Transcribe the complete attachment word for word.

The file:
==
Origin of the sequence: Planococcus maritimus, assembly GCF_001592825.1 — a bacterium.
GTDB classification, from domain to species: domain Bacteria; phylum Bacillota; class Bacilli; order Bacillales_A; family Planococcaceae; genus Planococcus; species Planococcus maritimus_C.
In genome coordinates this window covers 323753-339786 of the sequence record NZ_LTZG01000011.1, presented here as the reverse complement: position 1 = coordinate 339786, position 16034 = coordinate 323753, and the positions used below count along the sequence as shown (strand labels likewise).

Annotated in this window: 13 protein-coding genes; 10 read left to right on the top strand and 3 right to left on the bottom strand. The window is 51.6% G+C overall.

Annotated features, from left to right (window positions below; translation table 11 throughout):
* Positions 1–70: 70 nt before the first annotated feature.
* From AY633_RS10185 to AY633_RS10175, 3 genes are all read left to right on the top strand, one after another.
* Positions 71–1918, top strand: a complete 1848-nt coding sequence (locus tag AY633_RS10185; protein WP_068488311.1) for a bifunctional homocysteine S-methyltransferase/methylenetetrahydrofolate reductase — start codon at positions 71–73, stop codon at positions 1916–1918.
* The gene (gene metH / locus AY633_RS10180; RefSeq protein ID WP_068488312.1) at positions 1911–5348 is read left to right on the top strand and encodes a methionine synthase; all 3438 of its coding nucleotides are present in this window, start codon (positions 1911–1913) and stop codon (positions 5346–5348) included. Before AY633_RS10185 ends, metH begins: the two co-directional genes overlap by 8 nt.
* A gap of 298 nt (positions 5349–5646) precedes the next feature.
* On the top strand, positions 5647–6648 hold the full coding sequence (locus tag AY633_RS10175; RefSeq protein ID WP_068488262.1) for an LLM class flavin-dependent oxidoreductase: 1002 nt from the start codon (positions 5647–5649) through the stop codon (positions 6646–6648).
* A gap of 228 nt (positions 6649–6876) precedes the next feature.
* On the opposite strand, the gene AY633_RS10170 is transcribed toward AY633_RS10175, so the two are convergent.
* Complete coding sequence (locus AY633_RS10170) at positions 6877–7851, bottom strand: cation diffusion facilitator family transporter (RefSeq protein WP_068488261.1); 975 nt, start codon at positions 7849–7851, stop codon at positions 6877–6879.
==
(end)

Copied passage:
Origin of the sequence: Planococcus maritimus, assembly GCF_001592825.1 — a bacterium.
GTDB classification, from domain to species: domain Bacteria; phylum Bacillota; class Bacilli; order Bacillales_A; family Planococcaceae; genus Planococcus; species Planococcus maritimus_C.
In genome coordinates this window covers 323753-339786 of the sequence record NZ_LTZG01000011.1, presented here as the reverse complement: position 1 = coordinate 339786, position 16034 = coordinate 323753, and the positions used below count along the sequence as shown (strand labels likewise).

Annotated in this window: 13 protein-coding genes; 10 read left to right on the top strand and 3 right to left on the bottom strand. The window is 51.6% G+C overall.

Annotated features, from left to right (window positions below; translation table 11 throughout):
* Positions 1–70: 70 nt before the first annotated feature.
* From AY633_RS10185 to AY633_RS10175, 3 genes are all read left to right on the top strand, one after another.
* Positions 71–1918, top strand: a complete 1848-nt coding sequence (locus tag AY633_RS10185; protein WP_068488311.1) for a bifunctional homocysteine S-methyltransferase/methylenetetrahydrofolate reductase — start codon at positions 71–73, stop codon at positions 1916–1918.
* The gene (gene metH / locus AY633_RS10180; RefSeq protein ID WP_068488312.1) at positions 1911–5348 is read left to right on the top strand and encodes a methionine synthase; all 3438 of its coding nucleotides are present in this window, start codon (positions 1911–1913) and stop codon (positions 5346–5348) included. Before AY633_RS10185 ends, metH begins: the two co-directional genes overlap by 8 nt.
* A gap of 298 nt (positions 5349–5646) precedes the next feature.
* On the top strand, positions 5647–6648 hold the full coding sequence (locus tag AY633_RS10175; RefSeq protein ID WP_068488262.1) for an LLM class flavin-dependent oxidoreductase: 1002 nt from the start codon (positions 5647–5649) through the stop codon (positions 6646–6648).
* A gap of 228 nt (positions 6649–6876) precedes the next feature.
* On the opposite strand, the gene AY633_RS10170 is transcribed toward AY633_RS10175, so the two are convergent.
* Complete coding sequence (locus AY633_RS10170) at positions 6877–7851, bottom strand: cation diffusion facilitator family transporter (RefSeq protein WP_068488261.1); 975 nt, start codon at positions 7849–7851, stop codon at positions 6877–6879.